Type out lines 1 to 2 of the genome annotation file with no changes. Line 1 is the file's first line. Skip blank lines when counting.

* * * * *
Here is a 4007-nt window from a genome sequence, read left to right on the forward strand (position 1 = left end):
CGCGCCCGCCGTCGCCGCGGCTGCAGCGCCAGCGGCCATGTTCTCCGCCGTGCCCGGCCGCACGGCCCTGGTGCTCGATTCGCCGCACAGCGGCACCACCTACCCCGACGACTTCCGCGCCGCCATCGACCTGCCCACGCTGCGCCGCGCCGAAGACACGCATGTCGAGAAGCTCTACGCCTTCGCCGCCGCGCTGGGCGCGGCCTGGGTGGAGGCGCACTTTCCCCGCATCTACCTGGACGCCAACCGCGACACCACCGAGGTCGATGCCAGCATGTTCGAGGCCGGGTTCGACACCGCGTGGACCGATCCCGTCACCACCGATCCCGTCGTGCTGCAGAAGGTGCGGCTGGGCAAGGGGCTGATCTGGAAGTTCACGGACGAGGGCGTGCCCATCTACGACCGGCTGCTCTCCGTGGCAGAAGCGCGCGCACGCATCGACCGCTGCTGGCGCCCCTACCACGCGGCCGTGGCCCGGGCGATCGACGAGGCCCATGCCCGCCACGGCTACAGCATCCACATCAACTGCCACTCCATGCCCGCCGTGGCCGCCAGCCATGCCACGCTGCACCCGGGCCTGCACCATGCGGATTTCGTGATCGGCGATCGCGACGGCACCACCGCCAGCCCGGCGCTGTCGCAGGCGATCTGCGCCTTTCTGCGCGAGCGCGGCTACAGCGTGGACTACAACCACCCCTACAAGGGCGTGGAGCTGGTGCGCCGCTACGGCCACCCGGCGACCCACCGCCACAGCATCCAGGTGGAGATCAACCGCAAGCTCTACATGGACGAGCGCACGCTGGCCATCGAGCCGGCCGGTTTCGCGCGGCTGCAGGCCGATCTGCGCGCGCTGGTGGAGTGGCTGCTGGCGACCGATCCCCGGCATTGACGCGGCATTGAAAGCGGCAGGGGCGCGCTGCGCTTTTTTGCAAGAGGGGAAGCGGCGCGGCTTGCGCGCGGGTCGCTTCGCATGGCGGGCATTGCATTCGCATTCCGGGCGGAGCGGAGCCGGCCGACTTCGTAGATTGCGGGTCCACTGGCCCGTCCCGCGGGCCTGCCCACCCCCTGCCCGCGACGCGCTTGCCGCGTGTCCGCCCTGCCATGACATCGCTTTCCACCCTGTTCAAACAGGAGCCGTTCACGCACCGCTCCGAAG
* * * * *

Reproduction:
Here is a 4007-nt window from a genome sequence, read left to right on the forward strand (position 1 = left end):
CGCGCCCGCCGTCGCCGCGGCTGCAGCGCCAGCGGCCATGTTCTCCGCCGTGCCCGGCCGCACGGCCCTGGTGCTCGATTCGCCGCACAGCGGCACCACCTACCCCGACGACTTCCGCGCCGCCATCGACCTGCCCACGCTGCGCCGCGCCGAAGACACGCATGTCGAGAAGCTCTACGCCTTCGCCGCCGCGCTGGGCGCGGCCTGGGTGGAGGCGCACTTTCCCCGCATCTACCTGGACGCCAACCGCGACACCACCGAGGTCGATGCCAGCATGTTCGAGGCCGGGTTCGACACCGCGTGGACCGATCCCGTCACCACCGATCCCGTCGTGCTGCAGAAGGTGCGGCTGGGCAAGGGGCTGATCTGGAAGTTCACGGACGAGGGCGTGCCCATCTACGACCGGCTGCTCTCCGTGGCAGAAGCGCGCGCACGCATCGACCGCTGCTGGCGCCCCTACCACGCGGCCGTGGCCCGGGCGATCGACGAGGCCCATGCCCGCCACGGCTACAGCATCCACATCAACTGCCACTCCATGCCCGCCGTGGCCGCCAGCCATGCCACGCTGCACCCGGGCCTGCACCATGCGGATTTCGTGATCGGCGATCGCGACGGCACCACCGCCAGCCCGGCGCTGTCGCAGGCGATCTGCGCCTTTCTGCGCGAGCGCGGCTACAGCGTGGACTACAACCACCCCTACAAGGGCGTGGAGCTGGTGCGCCGCTACGGCCACCCGGCGACCCACCGCCACAGCATCCAGGTGGAGATCAACCGCAAGCTCTACATGGACGAGCGCACGCTGGCCATCGAGCCGGCCGGTTTCGCGCGGCTGCAGGCCGATCTGCGCGCGCTGGTGGAGTGGCTGCTGGCGACCGATCCCCGGCATTGACGCGGCATTGAAAGCGGCAGGGGCGCGCTGCGCTTTTTTGCAAGAGGGGAAGCGGCGCGGCTTGCGCGCGGGTCGCTTCGCATGGCGGGCATTGCATTCGCATTCCGGGCGGAGCGGAGCCGGCCGACTTCGTAGATTGCGGGTCCACTGGCCCGTCCCGCGGGCCTGCCCACCCCCTGCCCGCGACGCGCTTGCCGCGTGTCCGCCCTGCCATGACATCGCTTTCCACCCTGTTCAAACAGGAGCCGTTCACGCACCGCTCCGAAG